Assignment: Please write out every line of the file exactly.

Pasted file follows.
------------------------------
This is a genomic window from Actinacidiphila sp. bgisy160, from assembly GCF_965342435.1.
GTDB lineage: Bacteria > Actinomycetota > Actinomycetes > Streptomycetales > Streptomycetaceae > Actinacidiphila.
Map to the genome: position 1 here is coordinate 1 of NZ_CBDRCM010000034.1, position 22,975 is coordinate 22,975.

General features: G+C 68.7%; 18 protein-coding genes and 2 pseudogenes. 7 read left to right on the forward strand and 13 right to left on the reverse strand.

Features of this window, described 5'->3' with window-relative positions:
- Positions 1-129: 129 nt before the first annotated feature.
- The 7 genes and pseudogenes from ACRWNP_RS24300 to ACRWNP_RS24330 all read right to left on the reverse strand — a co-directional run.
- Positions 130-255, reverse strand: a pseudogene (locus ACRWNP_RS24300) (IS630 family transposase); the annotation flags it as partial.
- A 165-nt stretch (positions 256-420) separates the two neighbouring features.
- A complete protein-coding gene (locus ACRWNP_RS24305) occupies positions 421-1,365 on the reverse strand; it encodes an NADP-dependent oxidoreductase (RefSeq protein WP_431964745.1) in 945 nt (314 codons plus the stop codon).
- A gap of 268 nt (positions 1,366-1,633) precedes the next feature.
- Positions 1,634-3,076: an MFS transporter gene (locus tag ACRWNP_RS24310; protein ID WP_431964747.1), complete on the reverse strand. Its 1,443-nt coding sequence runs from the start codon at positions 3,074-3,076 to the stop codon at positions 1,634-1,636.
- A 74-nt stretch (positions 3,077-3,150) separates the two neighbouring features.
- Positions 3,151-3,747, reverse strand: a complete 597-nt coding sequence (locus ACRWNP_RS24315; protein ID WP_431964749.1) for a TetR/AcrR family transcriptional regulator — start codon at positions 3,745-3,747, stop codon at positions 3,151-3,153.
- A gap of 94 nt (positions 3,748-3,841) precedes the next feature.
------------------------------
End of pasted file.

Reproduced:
This is a genomic window from Actinacidiphila sp. bgisy160, from assembly GCF_965342435.1.
GTDB lineage: Bacteria > Actinomycetota > Actinomycetes > Streptomycetales > Streptomycetaceae > Actinacidiphila.
Map to the genome: position 1 here is coordinate 1 of NZ_CBDRCM010000034.1, position 22,975 is coordinate 22,975.

General features: G+C 68.7%; 18 protein-coding genes and 2 pseudogenes. 7 read left to right on the forward strand and 13 right to left on the reverse strand.

Features of this window, described 5'->3' with window-relative positions:
- Positions 1-129: 129 nt before the first annotated feature.
- The 7 genes and pseudogenes from ACRWNP_RS24300 to ACRWNP_RS24330 all read right to left on the reverse strand — a co-directional run.
- Positions 130-255, reverse strand: a pseudogene (locus ACRWNP_RS24300) (IS630 family transposase); the annotation flags it as partial.
- A 165-nt stretch (positions 256-420) separates the two neighbouring features.
- A complete protein-coding gene (locus ACRWNP_RS24305) occupies positions 421-1,365 on the reverse strand; it encodes an NADP-dependent oxidoreductase (RefSeq protein WP_431964745.1) in 945 nt (314 codons plus the stop codon).
- A gap of 268 nt (positions 1,366-1,633) precedes the next feature.
- Positions 1,634-3,076: an MFS transporter gene (locus tag ACRWNP_RS24310; protein ID WP_431964747.1), complete on the reverse strand. Its 1,443-nt coding sequence runs from the start codon at positions 3,074-3,076 to the stop codon at positions 1,634-1,636.
- A 74-nt stretch (positions 3,077-3,150) separates the two neighbouring features.
- Positions 3,151-3,747, reverse strand: a complete 597-nt coding sequence (locus ACRWNP_RS24315; protein ID WP_431964749.1) for a TetR/AcrR family transcriptional regulator — start codon at positions 3,745-3,747, stop codon at positions 3,151-3,153.
- A gap of 94 nt (positions 3,748-3,841) precedes the next feature.